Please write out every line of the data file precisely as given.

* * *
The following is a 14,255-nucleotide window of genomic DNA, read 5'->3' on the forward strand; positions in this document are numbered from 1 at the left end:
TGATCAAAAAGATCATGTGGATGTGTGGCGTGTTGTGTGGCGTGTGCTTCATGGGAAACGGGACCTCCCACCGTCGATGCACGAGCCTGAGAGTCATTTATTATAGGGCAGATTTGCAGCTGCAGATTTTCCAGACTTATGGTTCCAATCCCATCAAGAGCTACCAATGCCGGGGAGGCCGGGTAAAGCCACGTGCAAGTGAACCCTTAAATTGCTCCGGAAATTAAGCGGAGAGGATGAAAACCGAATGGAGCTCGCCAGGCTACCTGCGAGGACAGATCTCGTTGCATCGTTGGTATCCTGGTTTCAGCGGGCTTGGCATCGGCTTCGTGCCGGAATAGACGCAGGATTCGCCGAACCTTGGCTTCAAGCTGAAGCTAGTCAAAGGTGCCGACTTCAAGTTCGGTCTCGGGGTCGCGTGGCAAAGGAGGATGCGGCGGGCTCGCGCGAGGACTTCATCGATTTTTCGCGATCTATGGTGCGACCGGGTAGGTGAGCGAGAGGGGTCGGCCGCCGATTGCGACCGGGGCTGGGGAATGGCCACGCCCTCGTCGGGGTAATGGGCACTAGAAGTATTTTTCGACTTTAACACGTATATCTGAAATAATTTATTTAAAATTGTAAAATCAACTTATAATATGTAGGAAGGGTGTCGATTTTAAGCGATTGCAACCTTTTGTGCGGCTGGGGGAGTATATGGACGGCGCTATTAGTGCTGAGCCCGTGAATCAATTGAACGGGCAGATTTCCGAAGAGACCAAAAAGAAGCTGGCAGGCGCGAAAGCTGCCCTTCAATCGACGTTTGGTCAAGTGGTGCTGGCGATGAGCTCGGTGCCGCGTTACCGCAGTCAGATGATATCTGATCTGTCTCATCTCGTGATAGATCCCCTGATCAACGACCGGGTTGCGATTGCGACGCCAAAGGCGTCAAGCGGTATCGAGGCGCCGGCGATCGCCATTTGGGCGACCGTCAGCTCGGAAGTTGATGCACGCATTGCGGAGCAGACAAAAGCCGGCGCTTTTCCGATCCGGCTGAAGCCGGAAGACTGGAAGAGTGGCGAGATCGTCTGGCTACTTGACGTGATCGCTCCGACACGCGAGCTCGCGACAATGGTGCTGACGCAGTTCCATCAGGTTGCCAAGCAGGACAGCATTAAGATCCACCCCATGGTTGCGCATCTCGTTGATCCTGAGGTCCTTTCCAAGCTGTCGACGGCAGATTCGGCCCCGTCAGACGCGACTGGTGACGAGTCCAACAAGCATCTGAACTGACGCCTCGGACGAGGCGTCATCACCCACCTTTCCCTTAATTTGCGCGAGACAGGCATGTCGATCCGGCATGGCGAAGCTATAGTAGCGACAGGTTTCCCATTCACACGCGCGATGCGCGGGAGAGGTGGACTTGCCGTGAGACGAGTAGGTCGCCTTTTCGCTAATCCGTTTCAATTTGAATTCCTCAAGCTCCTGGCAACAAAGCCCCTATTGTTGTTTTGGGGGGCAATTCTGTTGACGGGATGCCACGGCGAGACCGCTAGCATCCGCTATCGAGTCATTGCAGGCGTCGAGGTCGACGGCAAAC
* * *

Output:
The following is a 14,255-nucleotide window of genomic DNA, read 5'->3' on the forward strand; positions in this document are numbered from 1 at the left end:
TGATCAAAAAGATCATGTGGATGTGTGGCGTGTTGTGTGGCGTGTGCTTCATGGGAAACGGGACCTCCCACCGTCGATGCACGAGCCTGAGAGTCATTTATTATAGGGCAGATTTGCAGCTGCAGATTTTCCAGACTTATGGTTCCAATCCCATCAAGAGCTACCAATGCCGGGGAGGCCGGGTAAAGCCACGTGCAAGTGAACCCTTAAATTGCTCCGGAAATTAAGCGGAGAGGATGAAAACCGAATGGAGCTCGCCAGGCTACCTGCGAGGACAGATCTCGTTGCATCGTTGGTATCCTGGTTTCAGCGGGCTTGGCATCGGCTTCGTGCCGGAATAGACGCAGGATTCGCCGAACCTTGGCTTCAAGCTGAAGCTAGTCAAAGGTGCCGACTTCAAGTTCGGTCTCGGGGTCGCGTGGCAAAGGAGGATGCGGCGGGCTCGCGCGAGGACTTCATCGATTTTTCGCGATCTATGGTGCGACCGGGTAGGTGAGCGAGAGGGGTCGGCCGCCGATTGCGACCGGGGCTGGGGAATGGCCACGCCCTCGTCGGGGTAATGGGCACTAGAAGTATTTTTCGACTTTAACACGTATATCTGAAATAATTTATTTAAAATTGTAAAATCAACTTATAATATGTAGGAAGGGTGTCGATTTTAAGCGATTGCAACCTTTTGTGCGGCTGGGGGAGTATATGGACGGCGCTATTAGTGCTGAGCCCGTGAATCAATTGAACGGGCAGATTTCCGAAGAGACCAAAAAGAAGCTGGCAGGCGCGAAAGCTGCCCTTCAATCGACGTTTGGTCAAGTGGTGCTGGCGATGAGCTCGGTGCCGCGTTACCGCAGTCAGATGATATCTGATCTGTCTCATCTCGTGATAGATCCCCTGATCAACGACCGGGTTGCGATTGCGACGCCAAAGGCGTCAAGCGGTATCGAGGCGCCGGCGATCGCCATTTGGGCGACCGTCAGCTCGGAAGTTGATGCACGCATTGCGGAGCAGACAAAAGCCGGCGCTTTTCCGATCCGGCTGAAGCCGGAAGACTGGAAGAGTGGCGAGATCGTCTGGCTACTTGACGTGATCGCTCCGACACGCGAGCTCGCGACAATGGTGCTGACGCAGTTCCATCAGGTTGCCAAGCAGGACAGCATTAAGATCCACCCCATGGTTGCGCATCTCGTTGATCCTGAGGTCCTTTCCAAGCTGTCGACGGCAGATTCGGCCCCGTCAGACGCGACTGGTGACGAGTCCAACAAGCATCTGAACTGACGCCTCGGACGAGGCGTCATCACCCACCTTTCCCTTAATTTGCGCGAGACAGGCATGTCGATCCGGCATGGCGAAGCTATAGTAGCGACAGGTTTCCCATTCACACGCGCGATGCGCGGGAGAGGTGGACTTGCCGTGAGACGAGTAGGTCGCCTTTTCGCTAATCCGTTTCAATTTGAATTCCTCAAGCTCCTGGCAACAAAGCCCCTATTGTTGTTTTGGGGGGCAATTCTGTTGACGGGATGCCACGGCGAGACCGCTAGCATCCGCTATCGAGTCATTGCAGGCGTCGAGGTCGACGGCAAAC